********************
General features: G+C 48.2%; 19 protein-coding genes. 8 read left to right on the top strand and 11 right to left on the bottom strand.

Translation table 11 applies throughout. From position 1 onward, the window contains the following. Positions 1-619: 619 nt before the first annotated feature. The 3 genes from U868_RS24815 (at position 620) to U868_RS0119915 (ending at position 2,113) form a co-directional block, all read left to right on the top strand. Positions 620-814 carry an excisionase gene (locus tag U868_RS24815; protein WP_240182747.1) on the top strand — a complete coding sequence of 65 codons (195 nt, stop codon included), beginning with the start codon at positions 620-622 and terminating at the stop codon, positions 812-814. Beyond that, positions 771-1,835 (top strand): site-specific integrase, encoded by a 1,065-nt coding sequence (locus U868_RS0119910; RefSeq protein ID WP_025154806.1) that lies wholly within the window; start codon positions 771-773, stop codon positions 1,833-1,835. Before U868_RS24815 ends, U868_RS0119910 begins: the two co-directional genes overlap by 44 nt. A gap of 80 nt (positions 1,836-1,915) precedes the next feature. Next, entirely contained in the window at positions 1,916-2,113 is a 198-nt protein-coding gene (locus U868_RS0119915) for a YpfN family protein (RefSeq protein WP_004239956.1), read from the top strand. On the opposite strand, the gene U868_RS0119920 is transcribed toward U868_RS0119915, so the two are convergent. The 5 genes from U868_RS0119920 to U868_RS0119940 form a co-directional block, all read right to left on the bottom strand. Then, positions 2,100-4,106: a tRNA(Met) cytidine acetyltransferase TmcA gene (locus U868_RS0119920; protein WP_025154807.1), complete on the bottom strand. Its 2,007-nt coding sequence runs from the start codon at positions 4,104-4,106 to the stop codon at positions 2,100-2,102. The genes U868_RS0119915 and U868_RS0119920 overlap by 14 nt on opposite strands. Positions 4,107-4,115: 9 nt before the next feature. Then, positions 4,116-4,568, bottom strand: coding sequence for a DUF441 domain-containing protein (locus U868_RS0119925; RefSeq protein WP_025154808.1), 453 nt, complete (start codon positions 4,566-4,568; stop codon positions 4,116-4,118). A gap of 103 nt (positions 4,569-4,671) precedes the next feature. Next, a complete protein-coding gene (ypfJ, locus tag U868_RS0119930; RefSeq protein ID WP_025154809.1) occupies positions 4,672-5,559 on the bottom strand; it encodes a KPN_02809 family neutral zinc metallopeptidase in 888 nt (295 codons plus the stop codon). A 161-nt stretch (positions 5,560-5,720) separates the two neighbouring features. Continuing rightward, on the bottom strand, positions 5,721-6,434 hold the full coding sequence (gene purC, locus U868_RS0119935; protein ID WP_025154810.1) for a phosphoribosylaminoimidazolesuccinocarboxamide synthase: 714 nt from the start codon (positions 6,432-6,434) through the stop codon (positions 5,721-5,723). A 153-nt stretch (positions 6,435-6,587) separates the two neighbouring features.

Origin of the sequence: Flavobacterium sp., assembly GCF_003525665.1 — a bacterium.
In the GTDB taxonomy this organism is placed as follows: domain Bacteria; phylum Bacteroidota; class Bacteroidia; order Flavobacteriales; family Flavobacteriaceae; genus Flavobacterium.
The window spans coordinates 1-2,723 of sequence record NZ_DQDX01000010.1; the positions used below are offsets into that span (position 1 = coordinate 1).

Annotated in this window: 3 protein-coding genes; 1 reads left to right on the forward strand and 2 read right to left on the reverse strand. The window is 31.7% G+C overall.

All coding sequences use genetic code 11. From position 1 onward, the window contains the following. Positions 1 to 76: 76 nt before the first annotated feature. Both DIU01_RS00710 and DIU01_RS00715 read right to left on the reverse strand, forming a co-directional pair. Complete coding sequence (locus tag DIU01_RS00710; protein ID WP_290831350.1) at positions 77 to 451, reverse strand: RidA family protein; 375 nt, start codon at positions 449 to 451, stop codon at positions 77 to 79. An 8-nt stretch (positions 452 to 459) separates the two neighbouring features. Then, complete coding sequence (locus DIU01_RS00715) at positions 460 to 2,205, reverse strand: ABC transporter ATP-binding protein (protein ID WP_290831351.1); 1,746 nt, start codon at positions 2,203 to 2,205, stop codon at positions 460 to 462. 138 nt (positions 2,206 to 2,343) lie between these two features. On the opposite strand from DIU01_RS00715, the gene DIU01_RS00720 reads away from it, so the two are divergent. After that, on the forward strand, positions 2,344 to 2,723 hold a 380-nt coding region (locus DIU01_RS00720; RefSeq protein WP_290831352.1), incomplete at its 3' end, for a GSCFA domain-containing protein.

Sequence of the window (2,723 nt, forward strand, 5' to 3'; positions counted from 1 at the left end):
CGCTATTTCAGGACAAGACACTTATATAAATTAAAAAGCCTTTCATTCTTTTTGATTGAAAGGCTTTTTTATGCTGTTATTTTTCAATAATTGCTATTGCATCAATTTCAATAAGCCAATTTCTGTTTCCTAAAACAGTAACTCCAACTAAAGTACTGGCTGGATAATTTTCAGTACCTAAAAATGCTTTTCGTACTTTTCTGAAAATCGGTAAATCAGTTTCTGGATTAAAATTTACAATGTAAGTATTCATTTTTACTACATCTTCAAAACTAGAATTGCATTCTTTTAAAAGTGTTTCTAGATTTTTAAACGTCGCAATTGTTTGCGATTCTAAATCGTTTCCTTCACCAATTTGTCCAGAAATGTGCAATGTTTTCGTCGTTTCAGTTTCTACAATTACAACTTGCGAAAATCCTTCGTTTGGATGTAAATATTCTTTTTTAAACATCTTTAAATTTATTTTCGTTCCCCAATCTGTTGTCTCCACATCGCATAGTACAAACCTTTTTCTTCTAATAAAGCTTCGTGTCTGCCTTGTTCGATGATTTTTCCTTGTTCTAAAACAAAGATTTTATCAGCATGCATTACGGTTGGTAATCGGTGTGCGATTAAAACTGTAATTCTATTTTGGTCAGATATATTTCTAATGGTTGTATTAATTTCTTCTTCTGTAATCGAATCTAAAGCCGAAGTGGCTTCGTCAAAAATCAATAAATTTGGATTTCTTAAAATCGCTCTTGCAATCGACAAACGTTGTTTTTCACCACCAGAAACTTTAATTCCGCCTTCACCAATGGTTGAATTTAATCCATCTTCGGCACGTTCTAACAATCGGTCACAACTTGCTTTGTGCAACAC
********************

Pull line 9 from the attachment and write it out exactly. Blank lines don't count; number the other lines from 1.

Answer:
CGCTATTTCAGGACAAGACACTTATATAAATTAAAAAGCCTTTCATTCTTTTTGATTGAAAGGCTTTTTTATGCTGTTATTTTTCAATAATTGCTATTGCATCAATTTCAATAAGCCAATTTCTGTTTCCTAAAACAGTAACTCCAACTAAAGTACTGGCTGGATAATTTTCAGTACCTAAAAATGCTTTTCGTACTTTTCTGAAAATCGGTAAATCAGTTTCTGGATTAAAATTTACAATGTAAGTATTCATTTTTACTACATCTTCAAAACTAGAATTGCATTCTTTTAAAAGTGTTTCTAGATTTTTAAACGTCGCAATTGTTTGCGATTCTAAATCGTTTCCTTCACCAATTTGTCCAGAAATGTGCAATGTTTTCGTCGTTTCAGTTTCTACAATTACAACTTGCGAAAATCCTTCGTTTGGATGTAAATATTCTTTTTTAAACATCTTTAAATTTATTTTCGTTCCCCAATCTGTTGTCTCCACATCGCATAGTACAAACCTTTTTCTTCTAATAAAGCTTCGTGTCTGCCTTGTTCGATGATTTTTCCTTGTTCTAAAACAAAGATTTTATCAGCATGCATTACGGTTGGTAATCGGTGTGCGATTAAAACTGTAATTCTATTTTGGTCAGATATATTTCTAATGGTTGTATTAATTTCTTCTTCTGTAATCGAATCTAAAGCCGAAGTGGCTTCGTCAAAAATCAATAAATTTGGATTTCTTAAAATCGCTCTTGCAATCGACAAACGTTGTTTTTCACCACCAGAAACTTTAATTCCGCCTTCACCAATGGTTGAATTTAATCCATCTTCGGCACGTTCTAACAATCGGTCACAACTTGCTTTGTGCAACAC